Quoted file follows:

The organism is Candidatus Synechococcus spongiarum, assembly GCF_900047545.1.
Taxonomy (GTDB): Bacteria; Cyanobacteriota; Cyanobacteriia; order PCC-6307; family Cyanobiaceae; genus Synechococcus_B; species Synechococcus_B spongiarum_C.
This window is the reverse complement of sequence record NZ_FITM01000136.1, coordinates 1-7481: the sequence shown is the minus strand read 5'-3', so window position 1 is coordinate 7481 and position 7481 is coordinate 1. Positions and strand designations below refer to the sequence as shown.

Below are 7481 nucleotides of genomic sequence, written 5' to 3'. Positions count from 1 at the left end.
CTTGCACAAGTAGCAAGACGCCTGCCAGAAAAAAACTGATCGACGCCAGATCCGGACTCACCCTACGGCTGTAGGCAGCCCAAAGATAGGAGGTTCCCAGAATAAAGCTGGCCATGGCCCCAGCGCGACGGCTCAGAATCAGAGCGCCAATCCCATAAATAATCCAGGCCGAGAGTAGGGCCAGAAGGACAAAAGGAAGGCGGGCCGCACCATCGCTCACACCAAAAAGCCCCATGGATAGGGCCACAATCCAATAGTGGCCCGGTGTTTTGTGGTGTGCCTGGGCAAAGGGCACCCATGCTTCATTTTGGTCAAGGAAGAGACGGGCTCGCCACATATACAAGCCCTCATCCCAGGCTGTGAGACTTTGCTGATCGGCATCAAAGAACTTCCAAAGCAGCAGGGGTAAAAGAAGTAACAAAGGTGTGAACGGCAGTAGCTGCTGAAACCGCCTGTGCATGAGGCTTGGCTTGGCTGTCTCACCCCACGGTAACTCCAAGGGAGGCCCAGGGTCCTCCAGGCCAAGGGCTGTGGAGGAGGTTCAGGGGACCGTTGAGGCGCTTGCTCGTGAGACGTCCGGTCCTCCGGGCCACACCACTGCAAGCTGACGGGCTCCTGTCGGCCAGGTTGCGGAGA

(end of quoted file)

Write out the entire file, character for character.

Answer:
The organism is Candidatus Synechococcus spongiarum, assembly GCF_900047545.1.
Taxonomy (GTDB): Bacteria; Cyanobacteriota; Cyanobacteriia; order PCC-6307; family Cyanobiaceae; genus Synechococcus_B; species Synechococcus_B spongiarum_C.
This window is the reverse complement of sequence record NZ_FITM01000136.1, coordinates 1-7481: the sequence shown is the minus strand read 5'-3', so window position 1 is coordinate 7481 and position 7481 is coordinate 1. Positions and strand designations below refer to the sequence as shown.

Below are 7481 nucleotides of genomic sequence, written 5' to 3'. Positions count from 1 at the left end.
CTTGCACAAGTAGCAAGACGCCTGCCAGAAAAAAACTGATCGACGCCAGATCCGGACTCACCCTACGGCTGTAGGCAGCCCAAAGATAGGAGGTTCCCAGAATAAAGCTGGCCATGGCCCCAGCGCGACGGCTCAGAATCAGAGCGCCAATCCCATAAATAATCCAGGCCGAGAGTAGGGCCAGAAGGACAAAAGGAAGGCGGGCCGCACCATCGCTCACACCAAAAAGCCCCATGGATAGGGCCACAATCCAATAGTGGCCCGGTGTTTTGTGGTGTGCCTGGGCAAAGGGCACCCATGCTTCATTTTGGTCAAGGAAGAGACGGGCTCGCCACATATACAAGCCCTCATCCCAGGCTGTGAGACTTTGCTGATCGGCATCAAAGAACTTCCAAAGCAGCAGGGGTAAAAGAAGTAACAAAGGTGTGAACGGCAGTAGCTGCTGAAACCGCCTGTGCATGAGGCTTGGCTTGGCTGTCTCACCCCACGGTAACTCCAAGGGAGGCCCAGGGTCCTCCAGGCCAAGGGCTGTGGAGGAGGTTCAGGGGACCGTTGAGGCGCTTGCTCGTGAGACGTCCGGTCCTCCGGGCCACACCACTGCAAGCTGACGGGCTCCTGTCGGCCAGGTTGCGGAGA